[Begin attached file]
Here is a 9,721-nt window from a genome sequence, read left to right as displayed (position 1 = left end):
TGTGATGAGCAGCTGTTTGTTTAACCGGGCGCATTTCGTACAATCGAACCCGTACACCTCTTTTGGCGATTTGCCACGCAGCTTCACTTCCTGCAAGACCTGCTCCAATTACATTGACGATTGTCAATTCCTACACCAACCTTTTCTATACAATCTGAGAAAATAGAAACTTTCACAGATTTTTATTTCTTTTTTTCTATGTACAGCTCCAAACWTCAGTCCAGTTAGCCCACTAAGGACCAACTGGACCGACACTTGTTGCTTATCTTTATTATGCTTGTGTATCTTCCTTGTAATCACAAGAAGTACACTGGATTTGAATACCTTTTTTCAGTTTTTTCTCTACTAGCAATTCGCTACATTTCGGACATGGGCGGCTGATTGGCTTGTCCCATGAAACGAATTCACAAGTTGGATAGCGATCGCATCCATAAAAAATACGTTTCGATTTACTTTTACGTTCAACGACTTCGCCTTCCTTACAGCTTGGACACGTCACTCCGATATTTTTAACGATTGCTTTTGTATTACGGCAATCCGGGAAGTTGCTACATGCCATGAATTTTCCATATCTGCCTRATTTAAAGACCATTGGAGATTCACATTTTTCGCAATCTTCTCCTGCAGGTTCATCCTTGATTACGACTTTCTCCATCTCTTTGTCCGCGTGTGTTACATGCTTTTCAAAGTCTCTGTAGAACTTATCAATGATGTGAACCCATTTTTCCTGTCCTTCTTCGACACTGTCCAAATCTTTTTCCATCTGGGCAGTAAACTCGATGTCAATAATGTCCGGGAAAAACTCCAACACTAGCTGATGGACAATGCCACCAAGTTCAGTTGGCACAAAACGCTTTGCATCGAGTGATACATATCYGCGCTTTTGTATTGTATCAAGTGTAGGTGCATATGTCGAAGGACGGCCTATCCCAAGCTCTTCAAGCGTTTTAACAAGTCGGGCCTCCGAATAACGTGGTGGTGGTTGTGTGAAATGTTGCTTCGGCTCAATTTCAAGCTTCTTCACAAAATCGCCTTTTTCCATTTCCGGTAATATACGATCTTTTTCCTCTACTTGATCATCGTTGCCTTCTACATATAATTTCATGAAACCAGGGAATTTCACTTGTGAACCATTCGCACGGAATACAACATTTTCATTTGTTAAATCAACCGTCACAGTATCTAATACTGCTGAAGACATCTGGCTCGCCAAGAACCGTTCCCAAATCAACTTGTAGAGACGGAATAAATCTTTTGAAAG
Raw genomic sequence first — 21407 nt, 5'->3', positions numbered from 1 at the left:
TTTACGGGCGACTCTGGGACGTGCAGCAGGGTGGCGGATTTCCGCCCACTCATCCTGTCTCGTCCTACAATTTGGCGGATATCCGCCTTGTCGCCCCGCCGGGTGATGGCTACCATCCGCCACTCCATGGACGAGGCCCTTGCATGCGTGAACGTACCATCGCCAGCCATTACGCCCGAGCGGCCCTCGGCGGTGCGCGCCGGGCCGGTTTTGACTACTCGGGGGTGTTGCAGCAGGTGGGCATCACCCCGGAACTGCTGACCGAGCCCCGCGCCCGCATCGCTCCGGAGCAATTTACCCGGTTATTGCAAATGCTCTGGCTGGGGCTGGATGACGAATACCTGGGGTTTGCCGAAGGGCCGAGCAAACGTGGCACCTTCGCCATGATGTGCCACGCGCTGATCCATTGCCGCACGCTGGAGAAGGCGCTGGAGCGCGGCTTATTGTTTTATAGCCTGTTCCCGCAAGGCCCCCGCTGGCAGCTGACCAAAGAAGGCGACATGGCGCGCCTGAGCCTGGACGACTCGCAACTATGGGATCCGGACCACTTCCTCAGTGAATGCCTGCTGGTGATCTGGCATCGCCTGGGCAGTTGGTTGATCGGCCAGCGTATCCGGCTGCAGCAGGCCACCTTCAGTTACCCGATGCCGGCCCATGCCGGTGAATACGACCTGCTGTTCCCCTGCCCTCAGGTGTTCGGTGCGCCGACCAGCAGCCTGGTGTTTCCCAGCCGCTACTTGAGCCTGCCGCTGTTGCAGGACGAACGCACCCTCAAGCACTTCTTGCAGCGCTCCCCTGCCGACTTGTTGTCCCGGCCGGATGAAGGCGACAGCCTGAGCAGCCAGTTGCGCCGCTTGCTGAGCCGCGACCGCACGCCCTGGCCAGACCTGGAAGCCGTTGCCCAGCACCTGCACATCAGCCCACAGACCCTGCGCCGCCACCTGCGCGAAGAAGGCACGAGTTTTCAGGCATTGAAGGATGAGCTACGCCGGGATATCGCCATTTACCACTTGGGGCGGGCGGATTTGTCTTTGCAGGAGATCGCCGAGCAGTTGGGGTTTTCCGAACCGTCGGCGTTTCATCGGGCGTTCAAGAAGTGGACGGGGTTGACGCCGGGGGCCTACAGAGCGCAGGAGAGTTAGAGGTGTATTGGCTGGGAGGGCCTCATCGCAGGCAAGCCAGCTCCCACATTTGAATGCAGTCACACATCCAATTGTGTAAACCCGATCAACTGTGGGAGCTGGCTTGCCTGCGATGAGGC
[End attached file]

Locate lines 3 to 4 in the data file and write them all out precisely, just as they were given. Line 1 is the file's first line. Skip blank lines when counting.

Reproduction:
Raw genomic sequence first — 21407 nt, 5'->3', positions numbered from 1 at the left:
TTTACGGGCGACTCTGGGACGTGCAGCAGGGTGGCGGATTTCCGCCCACTCATCCTGTCTCGTCCTACAATTTGGCGGATATCCGCCTTGTCGCCCCGCCGGGTGATGGCTACCATCCGCCACTCCATGGACGAGGCCCTTGCATGCGTGAACGTACCATCGCCAGCCATTACGCCCGAGCGGCCCTCGGCGGTGCGCGCCGGGCCGGTTTTGACTACTCGGGGGTGTTGCAGCAGGTGGGCATCACCCCGGAACTGCTGACCGAGCCCCGCGCCCGCATCGCTCCGGAGCAATTTACCCGGTTATTGCAAATGCTCTGGCTGGGGCTGGATGACGAATACCTGGGGTTTGCCGAAGGGCCGAGCAAACGTGGCACCTTCGCCATGATGTGCCACGCGCTGATCCATTGCCGCACGCTGGAGAAGGCGCTGGAGCGCGGCTTATTGTTTTATAGCCTGTTCCCGCAAGGCCCCCGCTGGCAGCTGACCAAAGAAGGCGACATGGCGCGCCTGAGCCTGGACGACTCGCAACTATGGGATCCGGACCACTTCCTCAGTGAATGCCTGCTGGTGATCTGGCATCGCCTGGGCAGTTGGTTGATCGGCCAGCGTATCCGGCTGCAGCAGGCCACCTTCAGTTACCCGATGCCGGCCCATGCCGGTGAATACGACCTGCTGTTCCCCTGCCCTCAGGTGTTCGGTGCGCCGACCAGCAGCCTGGTGTTTCCCAGCCGCTACTTGAGCCTGCCGCTGTTGCAGGACGAACGCACCCTCAAGCACTTCTTGCAGCGCTCCCCTGCCGACTTGTTGTCCCGGCCGGATGAAGGCGACAGCCTGAGCAGCCAGTTGCGCCGCTTGCTGAGCCGCGACCGCACGCCCTGGCCAGACCTGGAAGCCGTTGCCCAGCACCTGCACATCAGCCCACAGACCCTGCGCCGCCACCTGCGCGAAGAAGGCACGAGTTTTCAGGCATTGAAGGATGAGCTACGCCGGGATATCGCCATTTACCACTTGGGGCGGGCGGATTTGTCTTTGCAGGAGATCGCCGAGCAGTTGGGGTTTTCCGAACCGTCGGCGTTTCATCGGGCGTTCAAGAAGTGGACGGGGTTGACGCCGGGGGCCTACAGAGCGCAGGAGAGTTAGAGGTGTATTGGCTGGGAGGGCCTCATCGCAGGCAAGCCAGCTCCCACATTTGAATGCAGTCACACATCCAATTGTGTAAACCCGATCAACTGTGGGAGCTGGCTTGCCTGCGATGAGGC